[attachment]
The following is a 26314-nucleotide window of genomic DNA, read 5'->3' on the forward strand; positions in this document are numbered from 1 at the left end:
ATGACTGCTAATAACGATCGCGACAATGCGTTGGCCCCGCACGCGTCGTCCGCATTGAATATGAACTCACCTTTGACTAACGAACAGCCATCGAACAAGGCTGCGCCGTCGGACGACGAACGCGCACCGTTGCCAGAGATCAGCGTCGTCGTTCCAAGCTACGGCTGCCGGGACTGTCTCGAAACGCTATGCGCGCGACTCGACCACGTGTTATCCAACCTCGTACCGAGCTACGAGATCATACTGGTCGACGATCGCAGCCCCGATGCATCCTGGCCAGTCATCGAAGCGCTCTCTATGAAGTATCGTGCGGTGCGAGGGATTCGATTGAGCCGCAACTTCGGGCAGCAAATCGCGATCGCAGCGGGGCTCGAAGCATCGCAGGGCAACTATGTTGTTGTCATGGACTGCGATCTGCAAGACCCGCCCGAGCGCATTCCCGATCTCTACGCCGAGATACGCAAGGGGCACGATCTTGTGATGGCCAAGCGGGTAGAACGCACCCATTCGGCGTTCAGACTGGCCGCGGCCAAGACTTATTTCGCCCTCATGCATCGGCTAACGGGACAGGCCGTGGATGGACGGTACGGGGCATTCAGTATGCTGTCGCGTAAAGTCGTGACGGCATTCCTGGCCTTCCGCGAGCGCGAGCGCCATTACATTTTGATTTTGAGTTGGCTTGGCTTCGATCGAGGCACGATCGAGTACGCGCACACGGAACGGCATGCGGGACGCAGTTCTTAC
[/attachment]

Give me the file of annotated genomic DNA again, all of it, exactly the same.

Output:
The following is a 26314-nucleotide window of genomic DNA, read 5'->3' on the forward strand; positions in this document are numbered from 1 at the left end:
ATGACTGCTAATAACGATCGCGACAATGCGTTGGCCCCGCACGCGTCGTCCGCATTGAATATGAACTCACCTTTGACTAACGAACAGCCATCGAACAAGGCTGCGCCGTCGGACGACGAACGCGCACCGTTGCCAGAGATCAGCGTCGTCGTTCCAAGCTACGGCTGCCGGGACTGTCTCGAAACGCTATGCGCGCGACTCGACCACGTGTTATCCAACCTCGTACCGAGCTACGAGATCATACTGGTCGACGATCGCAGCCCCGATGCATCCTGGCCAGTCATCGAAGCGCTCTCTATGAAGTATCGTGCGGTGCGAGGGATTCGATTGAGCCGCAACTTCGGGCAGCAAATCGCGATCGCAGCGGGGCTCGAAGCATCGCAGGGCAACTATGTTGTTGTCATGGACTGCGATCTGCAAGACCCGCCCGAGCGCATTCCCGATCTCTACGCCGAGATACGCAAGGGGCACGATCTTGTGATGGCCAAGCGGGTAGAACGCACCCATTCGGCGTTCAGACTGGCCGCGGCCAAGACTTATTTCGCCCTCATGCATCGGCTAACGGGACAGGCCGTGGATGGACGGTACGGGGCATTCAGTATGCTGTCGCGTAAAGTCGTGACGGCATTCCTGGCCTTCCGCGAGCGCGAGCGCCATTACATTTTGATTTTGAGTTGGCTTGGCTTCGATCGAGGCACGATCGAGTACGCGCACACGGAACGGCATGCGGGACGCAGTTCTTAC